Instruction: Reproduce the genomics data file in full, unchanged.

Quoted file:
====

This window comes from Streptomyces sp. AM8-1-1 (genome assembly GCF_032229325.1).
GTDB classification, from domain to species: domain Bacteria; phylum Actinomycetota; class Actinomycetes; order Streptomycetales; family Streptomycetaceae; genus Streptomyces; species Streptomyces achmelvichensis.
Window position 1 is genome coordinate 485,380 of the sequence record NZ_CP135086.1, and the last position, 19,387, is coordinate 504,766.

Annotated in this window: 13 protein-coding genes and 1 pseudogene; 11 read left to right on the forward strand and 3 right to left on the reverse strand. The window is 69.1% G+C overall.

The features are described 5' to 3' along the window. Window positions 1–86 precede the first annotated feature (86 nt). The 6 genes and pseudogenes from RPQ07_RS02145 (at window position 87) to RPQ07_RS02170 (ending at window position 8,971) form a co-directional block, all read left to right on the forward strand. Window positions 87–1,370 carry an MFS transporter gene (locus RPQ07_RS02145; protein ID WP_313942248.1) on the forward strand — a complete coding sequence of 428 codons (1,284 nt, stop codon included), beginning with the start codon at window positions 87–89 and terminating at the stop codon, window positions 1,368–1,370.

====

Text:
This window comes from Streptomyces sp. AM8-1-1 (genome assembly GCF_032229325.1).
GTDB classification, from domain to species: domain Bacteria; phylum Actinomycetota; class Actinomycetes; order Streptomycetales; family Streptomycetaceae; genus Streptomyces; species Streptomyces achmelvichensis.
Window position 1 is genome coordinate 485,380 of the sequence record NZ_CP135086.1, and the last position, 19,387, is coordinate 504,766.

Annotated in this window: 13 protein-coding genes and 1 pseudogene; 11 read left to right on the forward strand and 3 right to left on the reverse strand. The window is 69.1% G+C overall.

The features are described 5' to 3' along the window. Window positions 1–86 precede the first annotated feature (86 nt). The 6 genes and pseudogenes from RPQ07_RS02145 (at window position 87) to RPQ07_RS02170 (ending at window position 8,971) form a co-directional block, all read left to right on the forward strand. Window positions 87–1,370 carry an MFS transporter gene (locus RPQ07_RS02145; protein ID WP_313942248.1) on the forward strand — a complete coding sequence of 428 codons (1,284 nt, stop codon included), beginning with the start codon at window positions 87–89 and terminating at the stop codon, window positions 1,368–1,370.